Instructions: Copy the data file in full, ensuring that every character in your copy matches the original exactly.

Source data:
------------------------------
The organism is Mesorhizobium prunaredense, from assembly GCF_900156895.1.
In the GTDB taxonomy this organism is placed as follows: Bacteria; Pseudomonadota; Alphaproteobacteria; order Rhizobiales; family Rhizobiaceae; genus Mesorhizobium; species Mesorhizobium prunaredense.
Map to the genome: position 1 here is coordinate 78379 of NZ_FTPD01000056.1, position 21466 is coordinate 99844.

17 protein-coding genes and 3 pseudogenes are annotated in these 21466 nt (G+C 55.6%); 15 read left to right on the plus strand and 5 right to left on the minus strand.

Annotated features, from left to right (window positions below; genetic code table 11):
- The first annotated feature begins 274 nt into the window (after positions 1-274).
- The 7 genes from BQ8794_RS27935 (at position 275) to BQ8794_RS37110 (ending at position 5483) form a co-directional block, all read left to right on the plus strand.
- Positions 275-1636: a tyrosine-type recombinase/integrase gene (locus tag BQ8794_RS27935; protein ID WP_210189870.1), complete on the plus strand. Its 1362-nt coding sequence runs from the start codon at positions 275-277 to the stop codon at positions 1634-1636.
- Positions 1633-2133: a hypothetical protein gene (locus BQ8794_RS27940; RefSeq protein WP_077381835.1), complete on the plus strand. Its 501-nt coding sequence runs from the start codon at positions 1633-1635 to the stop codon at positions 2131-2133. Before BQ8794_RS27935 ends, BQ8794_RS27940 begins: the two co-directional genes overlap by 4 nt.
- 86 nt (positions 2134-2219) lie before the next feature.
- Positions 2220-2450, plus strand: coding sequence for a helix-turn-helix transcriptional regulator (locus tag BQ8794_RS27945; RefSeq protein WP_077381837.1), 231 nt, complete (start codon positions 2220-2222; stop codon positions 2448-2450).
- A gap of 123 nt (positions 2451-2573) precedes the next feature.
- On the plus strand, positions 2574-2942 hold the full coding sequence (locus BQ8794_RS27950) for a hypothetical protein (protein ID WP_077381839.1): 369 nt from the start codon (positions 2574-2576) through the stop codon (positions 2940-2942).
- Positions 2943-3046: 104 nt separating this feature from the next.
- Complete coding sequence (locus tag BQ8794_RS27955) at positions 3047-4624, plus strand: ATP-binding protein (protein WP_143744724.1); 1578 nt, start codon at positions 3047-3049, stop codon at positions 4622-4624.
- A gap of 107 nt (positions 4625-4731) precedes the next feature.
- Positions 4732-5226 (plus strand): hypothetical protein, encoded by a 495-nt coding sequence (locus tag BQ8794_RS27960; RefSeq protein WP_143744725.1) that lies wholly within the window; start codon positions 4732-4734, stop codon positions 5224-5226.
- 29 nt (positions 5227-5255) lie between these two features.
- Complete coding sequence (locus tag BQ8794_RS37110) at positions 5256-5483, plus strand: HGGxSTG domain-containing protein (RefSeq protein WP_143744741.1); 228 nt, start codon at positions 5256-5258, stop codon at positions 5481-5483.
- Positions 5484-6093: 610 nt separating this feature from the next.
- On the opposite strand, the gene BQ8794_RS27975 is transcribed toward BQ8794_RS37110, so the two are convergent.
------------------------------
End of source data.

The organism is Mesorhizobium prunaredense, from assembly GCF_900156895.1.
In the GTDB taxonomy this organism is placed as follows: Bacteria; Pseudomonadota; Alphaproteobacteria; order Rhizobiales; family Rhizobiaceae; genus Mesorhizobium; species Mesorhizobium prunaredense.
Map to the genome: position 1 here is coordinate 78379 of NZ_FTPD01000056.1, position 21466 is coordinate 99844.

17 protein-coding genes and 3 pseudogenes are annotated in these 21466 nt (G+C 55.6%); 15 read left to right on the plus strand and 5 right to left on the minus strand.

Annotated features, from left to right (window positions below; genetic code table 11):
- The first annotated feature begins 274 nt into the window (after positions 1-274).
- The 7 genes from BQ8794_RS27935 (at position 275) to BQ8794_RS37110 (ending at position 5483) form a co-directional block, all read left to right on the plus strand.
- Positions 275-1636: a tyrosine-type recombinase/integrase gene (locus tag BQ8794_RS27935; protein ID WP_210189870.1), complete on the plus strand. Its 1362-nt coding sequence runs from the start codon at positions 275-277 to the stop codon at positions 1634-1636.
- Positions 1633-2133: a hypothetical protein gene (locus BQ8794_RS27940; RefSeq protein WP_077381835.1), complete on the plus strand. Its 501-nt coding sequence runs from the start codon at positions 1633-1635 to the stop codon at positions 2131-2133. Before BQ8794_RS27935 ends, BQ8794_RS27940 begins: the two co-directional genes overlap by 4 nt.
- 86 nt (positions 2134-2219) lie before the next feature.
- Positions 2220-2450, plus strand: coding sequence for a helix-turn-helix transcriptional regulator (locus tag BQ8794_RS27945; RefSeq protein WP_077381837.1), 231 nt, complete (start codon positions 2220-2222; stop codon positions 2448-2450).
- A gap of 123 nt (positions 2451-2573) precedes the next feature.
- On the plus strand, positions 2574-2942 hold the full coding sequence (locus BQ8794_RS27950) for a hypothetical protein (protein ID WP_077381839.1): 369 nt from the start codon (positions 2574-2576) through the stop codon (positions 2940-2942).
- Positions 2943-3046: 104 nt separating this feature from the next.
- Complete coding sequence (locus tag BQ8794_RS27955) at positions 3047-4624, plus strand: ATP-binding protein (protein WP_143744724.1); 1578 nt, start codon at positions 3047-3049, stop codon at positions 4622-4624.
- A gap of 107 nt (positions 4625-4731) precedes the next feature.
- Positions 4732-5226 (plus strand): hypothetical protein, encoded by a 495-nt coding sequence (locus tag BQ8794_RS27960; RefSeq protein WP_143744725.1) that lies wholly within the window; start codon positions 4732-4734, stop codon positions 5224-5226.
- 29 nt (positions 5227-5255) lie between these two features.
- Complete coding sequence (locus tag BQ8794_RS37110) at positions 5256-5483, plus strand: HGGxSTG domain-containing protein (RefSeq protein WP_143744741.1); 228 nt, start codon at positions 5256-5258, stop codon at positions 5481-5483.
- Positions 5484-6093: 610 nt separating this feature from the next.
- On the opposite strand, the gene BQ8794_RS27975 is transcribed toward BQ8794_RS37110, so the two are convergent.